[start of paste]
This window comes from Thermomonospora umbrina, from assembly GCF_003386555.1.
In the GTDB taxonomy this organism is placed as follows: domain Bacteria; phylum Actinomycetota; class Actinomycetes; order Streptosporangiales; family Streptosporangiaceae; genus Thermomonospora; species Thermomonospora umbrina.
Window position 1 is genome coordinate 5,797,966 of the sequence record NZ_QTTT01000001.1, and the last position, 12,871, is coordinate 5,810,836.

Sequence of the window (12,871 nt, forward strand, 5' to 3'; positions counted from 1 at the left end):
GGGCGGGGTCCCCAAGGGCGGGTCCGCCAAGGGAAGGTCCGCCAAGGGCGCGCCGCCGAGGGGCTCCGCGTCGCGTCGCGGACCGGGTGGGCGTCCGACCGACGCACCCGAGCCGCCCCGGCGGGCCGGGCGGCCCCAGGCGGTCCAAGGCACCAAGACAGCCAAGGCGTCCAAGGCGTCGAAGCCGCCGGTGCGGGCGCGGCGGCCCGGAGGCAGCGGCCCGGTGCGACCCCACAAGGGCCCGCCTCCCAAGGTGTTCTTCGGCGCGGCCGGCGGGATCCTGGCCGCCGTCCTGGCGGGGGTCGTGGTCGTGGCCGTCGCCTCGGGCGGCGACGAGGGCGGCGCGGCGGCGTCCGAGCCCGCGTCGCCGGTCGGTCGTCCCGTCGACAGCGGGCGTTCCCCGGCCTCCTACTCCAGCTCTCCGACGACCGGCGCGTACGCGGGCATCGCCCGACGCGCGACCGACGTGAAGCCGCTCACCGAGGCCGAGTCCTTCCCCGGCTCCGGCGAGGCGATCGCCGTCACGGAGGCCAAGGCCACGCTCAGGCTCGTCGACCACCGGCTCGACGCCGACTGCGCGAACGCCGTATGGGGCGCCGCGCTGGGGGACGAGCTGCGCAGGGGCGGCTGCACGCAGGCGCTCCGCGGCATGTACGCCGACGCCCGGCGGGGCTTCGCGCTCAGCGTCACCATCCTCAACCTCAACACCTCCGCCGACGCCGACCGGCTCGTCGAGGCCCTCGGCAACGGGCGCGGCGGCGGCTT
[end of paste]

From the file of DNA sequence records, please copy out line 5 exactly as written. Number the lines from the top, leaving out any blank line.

GGGCGGGGTCCCCAAGGGCGGGTCCGCCAAGGGAAGGTCCGCCAAGGGCGCGCCGCCGAGGGGCTCCGCGTCGCGTCGCGGACCGGGTGGGCGTCCGACCGACGCACCCGAGCCGCCCCGGCGGGCCGGGCGGCCCCAGGCGGTCCAAGGCACCAAGACAGCCAAGGCGTCCAAGGCGTCGAAGCCGCCGGTGCGGGCGCGGCGGCCCGGAGGCAGCGGCCCGGTGCGACCCCACAAGGGCCCGCCTCCCAAGGTGTTCTTCGGCGCGGCCGGCGGGATCCTGGCCGCCGTCCTGGCGGGGGTCGTGGTCGTGGCCGTCGCCTCGGGCGGCGACGAGGGCGGCGCGGCGGCGTCCGAGCCCGCGTCGCCGGTCGGTCGTCCCGTCGACAGCGGGCGTTCCCCGGCCTCCTACTCCAGCTCTCCGACGACCGGCGCGTACGCGGGCATCGCCCGACGCGCGACCGACGTGAAGCCGCTCACCGAGGCCGAGTCCTTCCCCGGCTCCGGCGAGGCGATCGCCGTCACGGAGGCCAAGGCCACGCTCAGGCTCGTCGACCACCGGCTCGACGCCGACTGCGCGAACGCCGTATGGGGCGCCGCGCTGGGGGACGAGCTGCGCAGGGGCGGCTGCACGCAGGCGCTCCGCGGCATGTACGCCGACGCCCGGCGGGGCTTCGCGCTCAGCGTCACCATCCTCAACCTCAACACCTCCGCCGACGCCGACCGGCTCGTCGAGGCCCTCGGCAACGGGCGCGGCGGCGGCTT